From the critically acclaimed author of Tallgrass comes a powerful novel about an unlikely friendship between two women and the secrets they’ve kept in order to survive life in a rugged Colorado mining town.
It’s 1936 and the Great Depression has taken its toll. Up in the high country of the snow-covered Rocky Mountains, eighty-six-year-old Hennie Comfort has lived in Middle Swan, Colorado, since before it was Colorado. When she first meets seventeen-year-old Nit Spindle, Hennie is drawn to the grieving young girl. Nit and her husband have come to this small mining town in search of work, but the loneliness and loss Nit feels are almost too much to bear. One day she notices an old sign that reads prayers for sale in front of Hennie’s house. Hennie doesn’t actually take money for her prayers, never has, but she invites the skinny girl in anyway. The harsh conditions of life that each has endured create an instant bond, and a friendship is born, one in which the deepest of hardships are shared and the darkest of secrets are confessed.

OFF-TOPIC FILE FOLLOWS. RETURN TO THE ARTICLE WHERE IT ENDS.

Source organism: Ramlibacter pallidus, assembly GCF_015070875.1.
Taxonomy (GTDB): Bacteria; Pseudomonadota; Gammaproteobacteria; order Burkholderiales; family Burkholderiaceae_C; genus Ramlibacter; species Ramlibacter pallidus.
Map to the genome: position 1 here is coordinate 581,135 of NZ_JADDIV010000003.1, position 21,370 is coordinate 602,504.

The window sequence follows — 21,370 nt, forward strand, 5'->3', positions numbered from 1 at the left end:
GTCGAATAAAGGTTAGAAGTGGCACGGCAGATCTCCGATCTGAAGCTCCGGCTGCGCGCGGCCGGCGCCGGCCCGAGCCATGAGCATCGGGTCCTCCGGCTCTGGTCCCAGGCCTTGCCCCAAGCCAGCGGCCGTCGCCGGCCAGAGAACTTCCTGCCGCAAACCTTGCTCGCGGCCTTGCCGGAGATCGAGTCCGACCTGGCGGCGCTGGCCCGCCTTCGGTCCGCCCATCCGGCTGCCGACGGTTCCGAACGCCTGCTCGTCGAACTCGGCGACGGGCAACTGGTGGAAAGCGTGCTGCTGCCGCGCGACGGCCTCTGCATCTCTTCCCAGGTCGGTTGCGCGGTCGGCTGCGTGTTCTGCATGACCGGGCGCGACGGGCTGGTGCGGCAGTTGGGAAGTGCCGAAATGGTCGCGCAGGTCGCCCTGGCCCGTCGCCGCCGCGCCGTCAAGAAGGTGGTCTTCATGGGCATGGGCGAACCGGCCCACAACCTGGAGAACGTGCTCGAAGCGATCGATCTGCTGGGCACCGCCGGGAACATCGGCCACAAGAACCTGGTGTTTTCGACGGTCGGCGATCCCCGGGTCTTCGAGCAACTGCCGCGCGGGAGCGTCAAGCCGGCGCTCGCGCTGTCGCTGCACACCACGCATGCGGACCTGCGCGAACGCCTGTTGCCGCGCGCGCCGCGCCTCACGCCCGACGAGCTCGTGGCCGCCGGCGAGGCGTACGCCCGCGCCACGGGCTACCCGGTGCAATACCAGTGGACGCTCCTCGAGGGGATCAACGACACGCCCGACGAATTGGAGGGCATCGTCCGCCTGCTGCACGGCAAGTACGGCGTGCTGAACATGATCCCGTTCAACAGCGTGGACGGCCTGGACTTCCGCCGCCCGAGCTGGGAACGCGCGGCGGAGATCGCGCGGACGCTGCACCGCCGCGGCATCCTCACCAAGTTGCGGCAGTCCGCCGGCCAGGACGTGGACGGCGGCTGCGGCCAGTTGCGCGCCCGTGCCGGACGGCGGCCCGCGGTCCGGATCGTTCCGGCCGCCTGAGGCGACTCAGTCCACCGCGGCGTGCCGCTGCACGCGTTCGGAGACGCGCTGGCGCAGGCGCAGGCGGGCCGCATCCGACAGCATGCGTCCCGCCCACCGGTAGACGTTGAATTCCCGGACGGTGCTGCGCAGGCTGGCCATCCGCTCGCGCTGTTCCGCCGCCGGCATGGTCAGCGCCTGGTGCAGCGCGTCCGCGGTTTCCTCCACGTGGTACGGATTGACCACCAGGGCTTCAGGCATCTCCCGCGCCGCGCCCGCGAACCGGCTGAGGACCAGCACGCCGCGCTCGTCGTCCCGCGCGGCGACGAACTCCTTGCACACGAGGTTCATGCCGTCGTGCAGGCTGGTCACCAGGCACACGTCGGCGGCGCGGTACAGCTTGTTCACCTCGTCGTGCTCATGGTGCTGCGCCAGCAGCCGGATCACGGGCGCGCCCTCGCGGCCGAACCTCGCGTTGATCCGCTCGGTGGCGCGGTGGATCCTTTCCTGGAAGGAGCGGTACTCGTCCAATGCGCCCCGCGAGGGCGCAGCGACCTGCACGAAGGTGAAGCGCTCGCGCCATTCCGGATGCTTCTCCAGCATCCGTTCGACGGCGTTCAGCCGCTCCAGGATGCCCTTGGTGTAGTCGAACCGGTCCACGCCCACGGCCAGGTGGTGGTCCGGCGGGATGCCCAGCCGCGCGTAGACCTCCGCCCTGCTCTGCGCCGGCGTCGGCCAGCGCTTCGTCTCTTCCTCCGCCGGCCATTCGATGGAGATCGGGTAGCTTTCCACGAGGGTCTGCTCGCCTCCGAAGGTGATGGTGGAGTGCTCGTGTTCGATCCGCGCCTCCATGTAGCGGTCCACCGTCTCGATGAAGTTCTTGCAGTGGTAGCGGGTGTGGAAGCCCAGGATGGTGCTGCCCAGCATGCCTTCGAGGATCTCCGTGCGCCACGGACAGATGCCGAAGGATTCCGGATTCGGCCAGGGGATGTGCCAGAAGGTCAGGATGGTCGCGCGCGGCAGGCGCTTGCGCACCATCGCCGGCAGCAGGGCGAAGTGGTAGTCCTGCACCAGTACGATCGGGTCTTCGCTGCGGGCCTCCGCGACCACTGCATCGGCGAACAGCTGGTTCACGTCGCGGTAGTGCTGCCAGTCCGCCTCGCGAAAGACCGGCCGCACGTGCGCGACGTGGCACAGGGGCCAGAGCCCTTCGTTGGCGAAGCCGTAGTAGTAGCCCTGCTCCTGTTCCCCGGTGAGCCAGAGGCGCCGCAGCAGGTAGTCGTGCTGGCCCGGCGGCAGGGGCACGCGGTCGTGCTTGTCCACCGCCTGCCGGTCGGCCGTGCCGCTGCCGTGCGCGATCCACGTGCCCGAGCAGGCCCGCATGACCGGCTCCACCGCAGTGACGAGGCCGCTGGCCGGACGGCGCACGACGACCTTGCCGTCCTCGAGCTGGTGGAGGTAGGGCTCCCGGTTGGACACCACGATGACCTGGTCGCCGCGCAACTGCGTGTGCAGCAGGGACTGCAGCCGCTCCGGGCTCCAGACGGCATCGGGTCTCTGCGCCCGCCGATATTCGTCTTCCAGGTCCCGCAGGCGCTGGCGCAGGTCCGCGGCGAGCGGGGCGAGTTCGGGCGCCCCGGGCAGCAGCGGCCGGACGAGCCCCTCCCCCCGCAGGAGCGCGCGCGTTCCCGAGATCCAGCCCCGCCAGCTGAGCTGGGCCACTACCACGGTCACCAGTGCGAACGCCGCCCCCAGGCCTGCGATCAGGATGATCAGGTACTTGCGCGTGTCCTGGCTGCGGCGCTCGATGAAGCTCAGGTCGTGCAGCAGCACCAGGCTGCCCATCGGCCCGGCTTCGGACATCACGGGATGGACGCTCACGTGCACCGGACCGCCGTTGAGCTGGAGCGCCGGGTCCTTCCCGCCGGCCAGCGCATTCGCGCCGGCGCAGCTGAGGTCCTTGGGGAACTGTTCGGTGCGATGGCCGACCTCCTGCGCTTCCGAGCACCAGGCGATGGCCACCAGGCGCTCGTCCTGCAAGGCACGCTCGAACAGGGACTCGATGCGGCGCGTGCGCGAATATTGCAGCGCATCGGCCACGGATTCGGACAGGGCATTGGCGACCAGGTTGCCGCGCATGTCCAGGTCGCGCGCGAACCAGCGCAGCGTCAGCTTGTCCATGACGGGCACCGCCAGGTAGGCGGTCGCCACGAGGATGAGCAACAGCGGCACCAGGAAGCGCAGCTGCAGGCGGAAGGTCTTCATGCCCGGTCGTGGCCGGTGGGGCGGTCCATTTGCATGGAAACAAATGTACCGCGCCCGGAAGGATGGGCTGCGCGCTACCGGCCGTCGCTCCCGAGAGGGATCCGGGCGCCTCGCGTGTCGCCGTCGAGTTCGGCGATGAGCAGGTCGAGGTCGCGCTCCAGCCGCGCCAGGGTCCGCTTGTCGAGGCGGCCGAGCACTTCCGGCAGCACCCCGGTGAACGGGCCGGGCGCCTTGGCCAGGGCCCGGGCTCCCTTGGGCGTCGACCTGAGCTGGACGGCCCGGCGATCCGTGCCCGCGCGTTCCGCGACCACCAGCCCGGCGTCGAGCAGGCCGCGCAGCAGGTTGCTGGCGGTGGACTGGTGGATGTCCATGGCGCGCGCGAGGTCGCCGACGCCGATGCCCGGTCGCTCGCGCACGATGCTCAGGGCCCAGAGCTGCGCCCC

Sandra Dallas has created an unforgettable tale of a friendship between two women, one with surprising twists and turns, and one that is ultimately a revelation of the finest parts of the human spirit.
About the Author
Award-winning author Sandra Dallas was dubbed “a quintessential American voice” by Jane Smiley, in Vogue Magazine. She is the author of The Bride’s House, Whiter Than Snow, and Tallgrass, among others. Her novels have been translated into a dozen languages and optioned for films. She is the recipient of the Women Writing the West Willa Award and the two-time winner of the Western Writers of America Spur Award. For 25 years, Dallas worked as a reporter covering the Rocky Mountain region for Business Week, and started writing fiction in 1990. She lives with her husband in Denver, Colorado.
Praise for Prayers for Sale…
“Fans of Lee Smith, Sue Monk Kidd, and Kaye Gibbons will love this book.” —Booklist (starred review)
“Dallas is an amazing storyteller with a knack for historical fiction. Her writing is fresh and current even though she writes about the past. Her characters linger in the mind long after the story is finished.”—The Denver Post